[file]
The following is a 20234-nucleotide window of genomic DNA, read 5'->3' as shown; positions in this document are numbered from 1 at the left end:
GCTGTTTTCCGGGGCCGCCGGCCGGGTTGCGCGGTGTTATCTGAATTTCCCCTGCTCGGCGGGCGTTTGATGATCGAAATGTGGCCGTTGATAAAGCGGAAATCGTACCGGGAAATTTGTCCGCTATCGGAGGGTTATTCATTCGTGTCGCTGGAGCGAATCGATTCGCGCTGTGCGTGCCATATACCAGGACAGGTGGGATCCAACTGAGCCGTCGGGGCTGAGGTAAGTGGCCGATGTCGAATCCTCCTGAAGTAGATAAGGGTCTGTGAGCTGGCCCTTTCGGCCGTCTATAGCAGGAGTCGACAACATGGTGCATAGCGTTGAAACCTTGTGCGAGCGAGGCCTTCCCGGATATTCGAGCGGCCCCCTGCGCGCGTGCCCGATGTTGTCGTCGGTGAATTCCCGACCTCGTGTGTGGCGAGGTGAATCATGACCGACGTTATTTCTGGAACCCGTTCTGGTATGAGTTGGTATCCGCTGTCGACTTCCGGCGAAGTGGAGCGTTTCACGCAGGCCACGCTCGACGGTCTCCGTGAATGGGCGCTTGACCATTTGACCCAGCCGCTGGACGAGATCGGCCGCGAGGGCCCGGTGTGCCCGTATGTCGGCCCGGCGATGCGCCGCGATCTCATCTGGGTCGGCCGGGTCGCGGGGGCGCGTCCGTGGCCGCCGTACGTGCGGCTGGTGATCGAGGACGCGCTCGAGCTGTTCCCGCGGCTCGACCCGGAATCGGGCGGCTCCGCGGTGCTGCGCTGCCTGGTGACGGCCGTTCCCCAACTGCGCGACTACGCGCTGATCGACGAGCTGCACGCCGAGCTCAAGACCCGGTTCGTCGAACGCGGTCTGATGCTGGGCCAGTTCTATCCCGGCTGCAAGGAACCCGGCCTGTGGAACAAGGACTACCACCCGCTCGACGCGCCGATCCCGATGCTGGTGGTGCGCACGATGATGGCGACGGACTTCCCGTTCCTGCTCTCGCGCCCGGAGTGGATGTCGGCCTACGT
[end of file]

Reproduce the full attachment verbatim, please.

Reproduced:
The following is a 20234-nucleotide window of genomic DNA, read 5'->3' as shown; positions in this document are numbered from 1 at the left end:
GCTGTTTTCCGGGGCCGCCGGCCGGGTTGCGCGGTGTTATCTGAATTTCCCCTGCTCGGCGGGCGTTTGATGATCGAAATGTGGCCGTTGATAAAGCGGAAATCGTACCGGGAAATTTGTCCGCTATCGGAGGGTTATTCATTCGTGTCGCTGGAGCGAATCGATTCGCGCTGTGCGTGCCATATACCAGGACAGGTGGGATCCAACTGAGCCGTCGGGGCTGAGGTAAGTGGCCGATGTCGAATCCTCCTGAAGTAGATAAGGGTCTGTGAGCTGGCCCTTTCGGCCGTCTATAGCAGGAGTCGACAACATGGTGCATAGCGTTGAAACCTTGTGCGAGCGAGGCCTTCCCGGATATTCGAGCGGCCCCCTGCGCGCGTGCCCGATGTTGTCGTCGGTGAATTCCCGACCTCGTGTGTGGCGAGGTGAATCATGACCGACGTTATTTCTGGAACCCGTTCTGGTATGAGTTGGTATCCGCTGTCGACTTCCGGCGAAGTGGAGCGTTTCACGCAGGCCACGCTCGACGGTCTCCGTGAATGGGCGCTTGACCATTTGACCCAGCCGCTGGACGAGATCGGCCGCGAGGGCCCGGTGTGCCCGTATGTCGGCCCGGCGATGCGCCGCGATCTCATCTGGGTCGGCCGGGTCGCGGGGGCGCGTCCGTGGCCGCCGTACGTGCGGCTGGTGATCGAGGACGCGCTCGAGCTGTTCCCGCGGCTCGACCCGGAATCGGGCGGCTCCGCGGTGCTGCGCTGCCTGGTGACGGCCGTTCCCCAACTGCGCGACTACGCGCTGATCGACGAGCTGCACGCCGAGCTCAAGACCCGGTTCGTCGAACGCGGTCTGATGCTGGGCCAGTTCTATCCCGGCTGCAAGGAACCCGGCCTGTGGAACAAGGACTACCACCCGCTCGACGCGCCGATCCCGATGCTGGTGGTGCGCACGATGATGGCGACGGACTTCCCGTTCCTGCTCTCGCGCCCGGAGTGGATGTCGGCCTACGT